At RealClearPolitics. com Bill Buckley begins :
I heard a plainspoken, sophisticated man of affairs, with a background of public service, make a statement not to be confused with a stump speech. It was for that reason all the more arresting. "The thing I regret most about the political scene," he said, "is that, as a Republican, I won't have an opportunity to vote against John Edwards in the primary." I gushed with the pride of tribal fidelity, as if running into a Christian in the middle of a desert.Buckley notes the sorts of things John Edwards says to explain why voters should support him and wonders how people stand it:
Is my friend's hostility to Edwards entirely ideological? No. It is also, like mine, personal.
I just don't like his cultivated appeal to the bleachers, combined with the carefully trimmed hairdo. And maybe, most of all, the carefully maintained Southern accent, which you can hear him practicing before his lucrative appearances before the juries who listened to him and believed that they were listening to a brother, a good old Southerner, with all the right instincts for justice. …
[According to the “environmentalist” with a 30, 000 sq. ft. house,] "(Bush) comes from a world where wealth is largely inherited, not earned. That is not the world I come from. ... The difference between George Bush and John Edwards is, while he honors and respects only wealth, I honor and respect hard work. I honor and respect responsibility. I believe in opportunity. He's about building barriers and closing doors; I'm about exactly the opposite. I want to knock barriers down. I want to open doors."Buckley’s entire column is here.
I mean, can you stand it? That is political rhetoric of the kind we got a generation ago from the fire-breathing populists, as also from conniving communists and dogmatic socialists. …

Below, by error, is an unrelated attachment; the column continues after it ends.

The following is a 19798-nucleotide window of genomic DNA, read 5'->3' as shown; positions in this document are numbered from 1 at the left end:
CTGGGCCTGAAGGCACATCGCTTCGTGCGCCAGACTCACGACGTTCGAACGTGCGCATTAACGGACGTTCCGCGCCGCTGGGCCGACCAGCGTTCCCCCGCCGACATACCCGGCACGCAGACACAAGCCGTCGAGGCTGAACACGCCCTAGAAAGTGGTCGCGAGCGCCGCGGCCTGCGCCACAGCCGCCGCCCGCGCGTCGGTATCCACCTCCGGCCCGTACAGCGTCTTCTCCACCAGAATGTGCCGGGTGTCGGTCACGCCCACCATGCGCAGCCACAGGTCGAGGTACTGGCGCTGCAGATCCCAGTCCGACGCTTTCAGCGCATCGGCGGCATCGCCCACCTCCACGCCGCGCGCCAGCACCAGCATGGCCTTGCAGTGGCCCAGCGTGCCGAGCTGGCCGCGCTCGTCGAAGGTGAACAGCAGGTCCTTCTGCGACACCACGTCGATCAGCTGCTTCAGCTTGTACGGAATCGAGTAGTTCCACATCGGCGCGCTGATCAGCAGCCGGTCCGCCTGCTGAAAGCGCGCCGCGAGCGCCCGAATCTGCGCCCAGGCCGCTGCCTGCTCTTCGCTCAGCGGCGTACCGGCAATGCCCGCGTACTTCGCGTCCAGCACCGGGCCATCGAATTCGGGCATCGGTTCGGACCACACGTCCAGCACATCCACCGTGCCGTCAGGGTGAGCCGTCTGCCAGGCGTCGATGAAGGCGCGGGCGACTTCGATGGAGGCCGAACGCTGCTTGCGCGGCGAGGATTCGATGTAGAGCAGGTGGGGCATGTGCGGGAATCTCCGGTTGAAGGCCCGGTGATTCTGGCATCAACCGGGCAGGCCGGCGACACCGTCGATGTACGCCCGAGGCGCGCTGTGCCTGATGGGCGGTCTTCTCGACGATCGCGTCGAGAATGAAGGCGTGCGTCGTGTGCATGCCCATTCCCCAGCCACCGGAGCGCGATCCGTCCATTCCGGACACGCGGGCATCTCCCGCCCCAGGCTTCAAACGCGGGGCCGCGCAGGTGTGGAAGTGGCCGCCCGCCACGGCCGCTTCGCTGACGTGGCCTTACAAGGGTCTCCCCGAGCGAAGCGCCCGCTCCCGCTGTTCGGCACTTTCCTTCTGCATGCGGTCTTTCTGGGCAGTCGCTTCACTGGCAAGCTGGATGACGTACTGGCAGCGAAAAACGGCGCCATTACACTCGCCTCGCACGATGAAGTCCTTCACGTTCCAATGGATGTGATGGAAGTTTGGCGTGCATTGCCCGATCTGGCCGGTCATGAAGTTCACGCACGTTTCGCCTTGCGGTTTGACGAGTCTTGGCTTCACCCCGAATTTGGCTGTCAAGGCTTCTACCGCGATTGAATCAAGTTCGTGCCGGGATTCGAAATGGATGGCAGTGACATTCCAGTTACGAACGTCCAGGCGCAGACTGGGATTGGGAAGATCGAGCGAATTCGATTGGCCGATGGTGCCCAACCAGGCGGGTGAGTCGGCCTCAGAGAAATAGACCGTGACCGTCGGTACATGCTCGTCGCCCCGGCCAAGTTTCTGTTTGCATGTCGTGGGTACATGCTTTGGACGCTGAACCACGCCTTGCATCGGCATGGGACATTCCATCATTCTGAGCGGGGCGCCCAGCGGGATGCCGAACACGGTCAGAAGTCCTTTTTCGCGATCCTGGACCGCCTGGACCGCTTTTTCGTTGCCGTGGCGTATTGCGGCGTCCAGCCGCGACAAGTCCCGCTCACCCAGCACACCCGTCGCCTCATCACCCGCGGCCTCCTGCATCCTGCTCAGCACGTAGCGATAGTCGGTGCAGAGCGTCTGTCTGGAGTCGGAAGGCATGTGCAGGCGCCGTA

John Edwards, who has about 20 percent of the Democratic delegates within his reach, certainly seems to believe that politicians who want to succeed should clothe themselves in populist formulations. But young politicians seeking success might wonder at the dangers of being too obvious about changing one's positions on public policies.
The New York Times, in its seigneurial manner, judges Edwards to have gone a little too far. In its Jan. 25 editorial, the Times appreciates his "fiery oratory," but goes on to regret that "we cannot support his candidacy. The former senator from North Carolina has repudiated so many of his earlier positions, so many of his Senate votes, that we're not sure where he stands."
Where he stands is in the long line of critics of America who believe they can prosper politically by edging the American ethos over to left-welfarism. It's reassuring that Mr. Edwards, for all his pitch and fire against American success, should himself be prepared to join the ranks of the failed political class.
I can’t think of anything John Edwards won’t stoop to to hustle votes.
Remember when he announced how proud he was that his young son Jack was telling playground friends they shouldn’t wear sneakers their parents bought them at Wal-Mart?
It’s good to hear Buckley believes Edwards will soon “join the ranks of the failed political class,” but the 20% of delegates Edwards may get could very well be a powerful bargaining chip heading toward the Dems national convention in Denver.
John Edwards brokering a Democratic convention won’t be a good thing for the Dems or the country.